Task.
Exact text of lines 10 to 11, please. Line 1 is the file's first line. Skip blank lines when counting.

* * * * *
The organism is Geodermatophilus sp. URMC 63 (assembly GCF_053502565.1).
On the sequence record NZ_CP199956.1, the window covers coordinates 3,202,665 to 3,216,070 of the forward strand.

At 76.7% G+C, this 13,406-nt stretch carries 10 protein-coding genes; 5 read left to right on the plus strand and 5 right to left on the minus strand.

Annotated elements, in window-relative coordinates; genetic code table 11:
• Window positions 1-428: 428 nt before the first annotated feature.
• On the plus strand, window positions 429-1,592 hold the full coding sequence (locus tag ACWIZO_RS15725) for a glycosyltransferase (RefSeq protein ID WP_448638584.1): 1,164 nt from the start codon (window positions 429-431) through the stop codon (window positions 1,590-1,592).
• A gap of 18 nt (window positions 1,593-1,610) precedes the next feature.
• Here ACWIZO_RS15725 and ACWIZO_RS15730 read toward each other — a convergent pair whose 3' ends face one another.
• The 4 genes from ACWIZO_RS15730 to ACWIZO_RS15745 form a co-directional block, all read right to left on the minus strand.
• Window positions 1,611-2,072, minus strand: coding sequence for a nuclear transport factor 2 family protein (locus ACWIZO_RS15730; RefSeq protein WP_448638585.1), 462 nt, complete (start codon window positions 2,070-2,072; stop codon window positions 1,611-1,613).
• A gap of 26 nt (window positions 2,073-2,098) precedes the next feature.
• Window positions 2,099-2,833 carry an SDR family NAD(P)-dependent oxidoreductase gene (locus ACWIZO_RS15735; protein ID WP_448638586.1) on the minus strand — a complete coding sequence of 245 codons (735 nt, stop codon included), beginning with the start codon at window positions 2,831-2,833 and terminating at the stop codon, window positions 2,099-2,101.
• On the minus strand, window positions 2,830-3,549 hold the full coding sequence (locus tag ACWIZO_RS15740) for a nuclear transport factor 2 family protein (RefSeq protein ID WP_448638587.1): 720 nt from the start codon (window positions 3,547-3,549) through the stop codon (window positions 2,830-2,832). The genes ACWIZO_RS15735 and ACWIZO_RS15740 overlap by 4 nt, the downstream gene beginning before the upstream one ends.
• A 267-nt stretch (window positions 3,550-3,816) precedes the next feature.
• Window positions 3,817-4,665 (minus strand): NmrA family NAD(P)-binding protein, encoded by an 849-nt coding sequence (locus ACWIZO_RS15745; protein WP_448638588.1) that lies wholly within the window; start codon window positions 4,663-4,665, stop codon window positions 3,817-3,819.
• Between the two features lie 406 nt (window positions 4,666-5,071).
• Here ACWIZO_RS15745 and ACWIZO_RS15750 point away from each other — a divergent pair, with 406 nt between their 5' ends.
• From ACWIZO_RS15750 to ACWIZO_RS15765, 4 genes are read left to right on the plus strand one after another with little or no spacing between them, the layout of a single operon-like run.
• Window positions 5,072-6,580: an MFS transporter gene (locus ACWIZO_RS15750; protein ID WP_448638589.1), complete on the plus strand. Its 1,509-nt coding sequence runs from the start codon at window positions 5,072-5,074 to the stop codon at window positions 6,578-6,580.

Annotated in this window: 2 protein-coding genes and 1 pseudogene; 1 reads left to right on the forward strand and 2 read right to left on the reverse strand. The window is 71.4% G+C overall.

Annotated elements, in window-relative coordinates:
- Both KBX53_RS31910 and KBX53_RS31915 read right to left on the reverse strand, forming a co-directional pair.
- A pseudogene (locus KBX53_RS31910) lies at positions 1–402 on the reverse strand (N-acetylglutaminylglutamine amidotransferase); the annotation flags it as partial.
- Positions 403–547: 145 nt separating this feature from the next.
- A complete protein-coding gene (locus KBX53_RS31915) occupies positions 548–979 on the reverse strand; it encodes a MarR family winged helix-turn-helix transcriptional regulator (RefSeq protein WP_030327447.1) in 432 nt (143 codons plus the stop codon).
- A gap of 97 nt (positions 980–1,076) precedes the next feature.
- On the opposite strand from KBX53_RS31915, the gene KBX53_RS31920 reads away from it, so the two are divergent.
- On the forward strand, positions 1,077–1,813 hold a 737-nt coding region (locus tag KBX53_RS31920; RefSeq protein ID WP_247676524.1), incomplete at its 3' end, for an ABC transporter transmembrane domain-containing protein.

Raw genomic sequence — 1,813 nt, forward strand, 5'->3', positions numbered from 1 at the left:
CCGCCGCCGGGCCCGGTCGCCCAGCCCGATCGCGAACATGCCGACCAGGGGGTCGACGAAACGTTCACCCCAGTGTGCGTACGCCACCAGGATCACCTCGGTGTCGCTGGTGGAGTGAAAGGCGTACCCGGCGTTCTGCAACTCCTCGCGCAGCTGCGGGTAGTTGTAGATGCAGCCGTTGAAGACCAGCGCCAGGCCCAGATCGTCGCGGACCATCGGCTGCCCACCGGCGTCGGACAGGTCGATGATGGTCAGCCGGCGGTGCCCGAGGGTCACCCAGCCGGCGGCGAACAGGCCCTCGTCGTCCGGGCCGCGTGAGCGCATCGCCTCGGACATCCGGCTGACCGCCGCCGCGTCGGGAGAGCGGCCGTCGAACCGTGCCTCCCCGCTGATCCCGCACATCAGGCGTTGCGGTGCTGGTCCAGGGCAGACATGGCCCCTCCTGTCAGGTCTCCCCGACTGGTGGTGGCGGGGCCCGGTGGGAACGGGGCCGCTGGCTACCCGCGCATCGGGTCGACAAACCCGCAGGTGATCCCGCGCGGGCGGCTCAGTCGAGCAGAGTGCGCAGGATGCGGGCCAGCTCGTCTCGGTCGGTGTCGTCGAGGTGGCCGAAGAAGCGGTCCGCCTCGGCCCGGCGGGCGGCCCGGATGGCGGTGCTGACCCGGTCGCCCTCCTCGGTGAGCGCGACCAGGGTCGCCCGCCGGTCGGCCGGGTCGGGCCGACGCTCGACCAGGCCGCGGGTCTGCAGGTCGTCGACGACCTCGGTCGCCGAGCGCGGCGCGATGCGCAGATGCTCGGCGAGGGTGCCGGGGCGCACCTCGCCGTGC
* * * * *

• Window positions 1,611-2,072, minus strand: coding sequence for a nuclear transport factor 2 family protein (locus ACWIZO_RS15730; RefSeq protein WP_448638585.1), 462 nt, complete (start codon window positions 2,070-2,072; stop codon window positions 1,611-1,613).
• A gap of 26 nt (window positions 2,073-2,098) precedes the next feature.